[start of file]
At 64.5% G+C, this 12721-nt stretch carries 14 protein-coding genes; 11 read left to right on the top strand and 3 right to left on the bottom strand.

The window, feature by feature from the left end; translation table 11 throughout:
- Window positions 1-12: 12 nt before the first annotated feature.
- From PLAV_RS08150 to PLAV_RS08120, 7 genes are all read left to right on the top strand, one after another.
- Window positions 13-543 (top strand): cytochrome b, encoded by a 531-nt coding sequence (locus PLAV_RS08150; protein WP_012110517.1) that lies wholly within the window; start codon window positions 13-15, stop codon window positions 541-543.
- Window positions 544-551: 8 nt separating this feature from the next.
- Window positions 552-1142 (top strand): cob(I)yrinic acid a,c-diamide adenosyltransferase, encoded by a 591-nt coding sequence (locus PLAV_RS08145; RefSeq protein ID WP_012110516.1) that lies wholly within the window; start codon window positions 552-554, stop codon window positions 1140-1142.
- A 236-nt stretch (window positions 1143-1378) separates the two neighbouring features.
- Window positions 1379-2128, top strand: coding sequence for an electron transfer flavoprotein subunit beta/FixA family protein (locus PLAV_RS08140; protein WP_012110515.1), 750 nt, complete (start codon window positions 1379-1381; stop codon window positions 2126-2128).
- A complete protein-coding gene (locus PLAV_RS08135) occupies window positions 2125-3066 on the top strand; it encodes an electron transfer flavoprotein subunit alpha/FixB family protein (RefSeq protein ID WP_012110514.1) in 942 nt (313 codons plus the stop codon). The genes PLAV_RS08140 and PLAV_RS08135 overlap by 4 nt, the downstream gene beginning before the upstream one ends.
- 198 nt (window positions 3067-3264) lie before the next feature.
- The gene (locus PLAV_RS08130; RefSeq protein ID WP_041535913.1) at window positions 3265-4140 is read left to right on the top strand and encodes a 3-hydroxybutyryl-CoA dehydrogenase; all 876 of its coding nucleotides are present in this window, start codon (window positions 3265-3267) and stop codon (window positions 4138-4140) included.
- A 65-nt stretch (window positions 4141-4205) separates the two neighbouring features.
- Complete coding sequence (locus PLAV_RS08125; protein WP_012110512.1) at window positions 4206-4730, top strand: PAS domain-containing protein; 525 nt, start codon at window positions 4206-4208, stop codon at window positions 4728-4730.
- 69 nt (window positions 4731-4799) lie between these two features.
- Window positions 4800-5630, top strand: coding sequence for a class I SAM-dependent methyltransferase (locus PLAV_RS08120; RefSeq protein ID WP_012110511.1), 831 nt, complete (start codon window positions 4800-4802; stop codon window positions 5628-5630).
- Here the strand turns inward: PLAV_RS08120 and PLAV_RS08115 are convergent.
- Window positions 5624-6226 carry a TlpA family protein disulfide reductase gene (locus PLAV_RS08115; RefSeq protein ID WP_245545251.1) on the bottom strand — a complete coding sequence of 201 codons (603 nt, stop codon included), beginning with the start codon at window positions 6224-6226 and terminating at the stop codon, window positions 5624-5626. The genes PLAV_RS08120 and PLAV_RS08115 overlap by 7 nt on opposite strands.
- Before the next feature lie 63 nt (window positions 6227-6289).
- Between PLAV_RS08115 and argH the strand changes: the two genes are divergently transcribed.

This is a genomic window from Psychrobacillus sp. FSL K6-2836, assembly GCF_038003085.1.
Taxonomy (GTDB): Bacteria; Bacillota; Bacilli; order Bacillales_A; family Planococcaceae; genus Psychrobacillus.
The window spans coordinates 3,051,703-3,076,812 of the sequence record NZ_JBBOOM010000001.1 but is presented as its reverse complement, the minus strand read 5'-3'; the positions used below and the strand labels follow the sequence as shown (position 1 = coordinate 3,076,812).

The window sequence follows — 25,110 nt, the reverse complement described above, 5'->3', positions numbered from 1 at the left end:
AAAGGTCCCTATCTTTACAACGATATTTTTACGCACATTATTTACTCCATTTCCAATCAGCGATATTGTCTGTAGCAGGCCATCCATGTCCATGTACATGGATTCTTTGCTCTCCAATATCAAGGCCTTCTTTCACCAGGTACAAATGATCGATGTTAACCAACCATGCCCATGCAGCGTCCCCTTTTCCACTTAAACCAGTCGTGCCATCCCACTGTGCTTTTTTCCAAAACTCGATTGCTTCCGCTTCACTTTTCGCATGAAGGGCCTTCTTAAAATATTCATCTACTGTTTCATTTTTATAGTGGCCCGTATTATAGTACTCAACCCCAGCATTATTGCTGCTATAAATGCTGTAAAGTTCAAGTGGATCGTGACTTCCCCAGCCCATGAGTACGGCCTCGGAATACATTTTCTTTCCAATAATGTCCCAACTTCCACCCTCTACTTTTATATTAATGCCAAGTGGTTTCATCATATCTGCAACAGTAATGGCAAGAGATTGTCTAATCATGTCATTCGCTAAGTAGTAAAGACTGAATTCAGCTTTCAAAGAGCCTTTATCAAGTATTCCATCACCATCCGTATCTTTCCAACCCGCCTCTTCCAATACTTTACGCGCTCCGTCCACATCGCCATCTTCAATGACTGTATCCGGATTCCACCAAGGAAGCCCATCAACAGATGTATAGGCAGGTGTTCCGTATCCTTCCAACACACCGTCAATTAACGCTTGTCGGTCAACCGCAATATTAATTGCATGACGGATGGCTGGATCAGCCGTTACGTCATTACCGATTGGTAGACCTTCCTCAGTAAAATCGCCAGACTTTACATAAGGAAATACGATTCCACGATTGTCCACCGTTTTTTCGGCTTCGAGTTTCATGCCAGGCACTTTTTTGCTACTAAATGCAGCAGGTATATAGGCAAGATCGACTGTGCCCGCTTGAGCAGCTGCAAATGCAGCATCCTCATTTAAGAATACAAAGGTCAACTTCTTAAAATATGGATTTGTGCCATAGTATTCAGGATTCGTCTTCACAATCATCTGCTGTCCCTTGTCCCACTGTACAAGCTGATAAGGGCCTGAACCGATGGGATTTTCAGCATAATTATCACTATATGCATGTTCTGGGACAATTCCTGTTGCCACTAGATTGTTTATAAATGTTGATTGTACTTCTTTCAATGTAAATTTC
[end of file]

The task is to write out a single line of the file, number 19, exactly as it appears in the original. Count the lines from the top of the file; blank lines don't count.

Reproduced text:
- Before the next feature lie 63 nt (window positions 6227-6289).